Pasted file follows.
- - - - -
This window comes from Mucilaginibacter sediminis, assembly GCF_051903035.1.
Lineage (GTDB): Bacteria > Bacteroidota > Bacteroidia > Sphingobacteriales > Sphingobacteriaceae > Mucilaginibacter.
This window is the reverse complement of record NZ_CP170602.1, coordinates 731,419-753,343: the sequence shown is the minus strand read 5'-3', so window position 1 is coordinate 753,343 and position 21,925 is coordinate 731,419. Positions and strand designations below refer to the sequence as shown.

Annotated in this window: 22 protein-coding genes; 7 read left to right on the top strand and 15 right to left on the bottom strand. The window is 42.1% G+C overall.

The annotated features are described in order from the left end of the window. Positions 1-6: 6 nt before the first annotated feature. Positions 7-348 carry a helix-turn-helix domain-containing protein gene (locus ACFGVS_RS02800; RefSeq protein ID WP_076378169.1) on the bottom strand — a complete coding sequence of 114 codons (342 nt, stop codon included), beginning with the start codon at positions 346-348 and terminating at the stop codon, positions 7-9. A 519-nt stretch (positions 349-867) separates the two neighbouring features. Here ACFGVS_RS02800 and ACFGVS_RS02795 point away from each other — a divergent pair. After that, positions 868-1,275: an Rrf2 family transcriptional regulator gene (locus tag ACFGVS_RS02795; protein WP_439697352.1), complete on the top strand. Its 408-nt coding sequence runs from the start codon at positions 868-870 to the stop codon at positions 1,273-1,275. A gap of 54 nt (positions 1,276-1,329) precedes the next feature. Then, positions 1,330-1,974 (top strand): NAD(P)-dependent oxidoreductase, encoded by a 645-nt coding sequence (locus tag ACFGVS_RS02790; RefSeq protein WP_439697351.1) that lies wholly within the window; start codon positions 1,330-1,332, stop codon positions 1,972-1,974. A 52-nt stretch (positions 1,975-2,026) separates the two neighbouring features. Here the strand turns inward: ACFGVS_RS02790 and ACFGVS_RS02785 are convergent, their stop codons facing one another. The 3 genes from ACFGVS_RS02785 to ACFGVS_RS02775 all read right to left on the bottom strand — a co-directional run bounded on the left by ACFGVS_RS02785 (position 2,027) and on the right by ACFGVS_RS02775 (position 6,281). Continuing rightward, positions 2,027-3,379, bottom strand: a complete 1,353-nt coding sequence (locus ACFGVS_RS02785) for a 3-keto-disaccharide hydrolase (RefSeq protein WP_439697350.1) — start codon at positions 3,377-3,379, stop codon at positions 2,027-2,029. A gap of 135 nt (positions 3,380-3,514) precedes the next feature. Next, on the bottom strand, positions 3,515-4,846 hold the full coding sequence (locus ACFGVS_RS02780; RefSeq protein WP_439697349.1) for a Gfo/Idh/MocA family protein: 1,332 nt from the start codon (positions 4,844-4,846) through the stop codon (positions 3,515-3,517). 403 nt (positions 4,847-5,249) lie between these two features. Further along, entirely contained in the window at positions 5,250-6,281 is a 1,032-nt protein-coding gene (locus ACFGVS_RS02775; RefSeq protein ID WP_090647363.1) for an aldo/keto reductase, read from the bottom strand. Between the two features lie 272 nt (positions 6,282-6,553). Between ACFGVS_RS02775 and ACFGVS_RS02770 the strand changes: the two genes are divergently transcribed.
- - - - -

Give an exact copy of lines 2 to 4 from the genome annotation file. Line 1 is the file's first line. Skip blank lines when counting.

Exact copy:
Lineage (GTDB): Bacteria > Bacteroidota > Bacteroidia > Sphingobacteriales > Sphingobacteriaceae > Mucilaginibacter.
This window is the reverse complement of record NZ_CP170602.1, coordinates 731,419-753,343: the sequence shown is the minus strand read 5'-3', so window position 1 is coordinate 753,343 and position 21,925 is coordinate 731,419. Positions and strand designations below refer to the sequence as shown.

Annotated in this window: 22 protein-coding genes; 7 read left to right on the top strand and 15 right to left on the bottom strand. The window is 42.1% G+C overall.